Wellesley Economics Professor Explains Possible Effects of Looming International Trade War
The current trade battle ratcheting up tensions between the United States and China will have worldwide ramifications. The Daily Shot asked David Lindauer, Stanford Calderwood Professor of Economics, about the Trump administration’s policies.
Q: Why does President Trump believe the U.S. needs to address international trade?
David Lindauer: President Trump often says that the large trade deficit the U.S. has with some nations, including China and Mexico, is a huge problem. He believes other nations are taking advantage of the U.S. Trade deficits, according to the president, result in fewer jobs and lower wages for U.S. workers, and stand in the way of “Make America Great Again.”
Most economists disagree. George Schultz and Martin Feldstein, two distinguished economists who served in Republican administrations, wrote recently in the Washington Post, “If a country consumes more than it produces, it must import more than it exports. That’s not a rip-off; that’s arithmetic.”
Most economists agree that the large federal budget deficit—the direct result of Congress and the president cutting taxes while increasing government expenditures—has more to do with our trade deficit than does the behavior of companies in China, Mexico, or anywhere else.
Q: Is a “trade war” with China and other nations a good idea?
Lindauer: During the presidential primaries and the general election in 2016, political candidates from the left and the right criticized international trade and the trade agreements the U.S. had entered. Bernie Sanders, Donald Trump, and many others shared a similar platform: International trade hurt U.S. workers, and trade agreements like NAFTA and the TPP (Trans-Pacific Partnership), which was under negotiation at the time, did not serve U.S. interests.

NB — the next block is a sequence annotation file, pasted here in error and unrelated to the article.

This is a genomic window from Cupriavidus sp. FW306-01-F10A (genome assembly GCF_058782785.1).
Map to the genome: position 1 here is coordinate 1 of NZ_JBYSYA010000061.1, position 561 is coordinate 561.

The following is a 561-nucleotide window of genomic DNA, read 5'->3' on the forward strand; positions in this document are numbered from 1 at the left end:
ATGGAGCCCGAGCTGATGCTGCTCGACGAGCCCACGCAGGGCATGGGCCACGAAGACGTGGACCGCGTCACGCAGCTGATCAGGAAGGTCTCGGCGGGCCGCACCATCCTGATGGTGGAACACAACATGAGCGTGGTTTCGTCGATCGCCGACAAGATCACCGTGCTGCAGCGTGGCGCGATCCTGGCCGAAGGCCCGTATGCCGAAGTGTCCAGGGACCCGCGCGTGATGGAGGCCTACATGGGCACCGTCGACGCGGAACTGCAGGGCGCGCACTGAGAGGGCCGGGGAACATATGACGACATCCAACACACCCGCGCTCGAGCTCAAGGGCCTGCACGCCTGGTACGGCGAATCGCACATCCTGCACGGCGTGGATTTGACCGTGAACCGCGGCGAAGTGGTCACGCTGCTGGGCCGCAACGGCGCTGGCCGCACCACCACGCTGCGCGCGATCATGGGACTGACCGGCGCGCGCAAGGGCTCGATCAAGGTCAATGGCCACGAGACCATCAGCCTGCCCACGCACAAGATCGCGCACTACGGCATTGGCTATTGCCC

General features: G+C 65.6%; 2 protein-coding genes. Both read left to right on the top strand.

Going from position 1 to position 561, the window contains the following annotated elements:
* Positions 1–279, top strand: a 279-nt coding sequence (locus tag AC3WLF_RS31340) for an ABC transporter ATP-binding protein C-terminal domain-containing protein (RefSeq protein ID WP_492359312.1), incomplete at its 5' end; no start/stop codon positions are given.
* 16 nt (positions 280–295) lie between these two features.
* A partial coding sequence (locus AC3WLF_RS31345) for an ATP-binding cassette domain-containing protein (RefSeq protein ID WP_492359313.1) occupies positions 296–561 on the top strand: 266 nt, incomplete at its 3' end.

Had you interviewed professional economists back then, most would have disagreed and very few would have recommended starting a trade war. Of the economic challenges facing the nation, international trade was not high on economists’ lists. The U.S. benefits from the liberal global trading system the nation helped to build. Consumers extend their budgets by paying less for goods they consume; businesses benefit from selling goods abroad.
Economists recognize that wages for the majority of working Americans have grown little and jobs in manufacturing have been lost, sometimes dragging down entire communities. Trade plays some role in this process but so do many other factors, including automation, the weakening of trade unions, and the failure to maintain the real value of the minimum wage.
At an aggregate level, trade simply isn’t a large enough part of the economy to be responsible for all the harm attributed to it. Today, U.S. imports represent 15.3 percent of GDP and our exports of goods and services 12.6 percent. The rest of the economy is domestic and largely unrelated to international trade, suggesting that domestic factors play a larger role in determining the wage and employment problems facing the nation.
Q: Is protection of U.S. intellectual property a significant problem in China?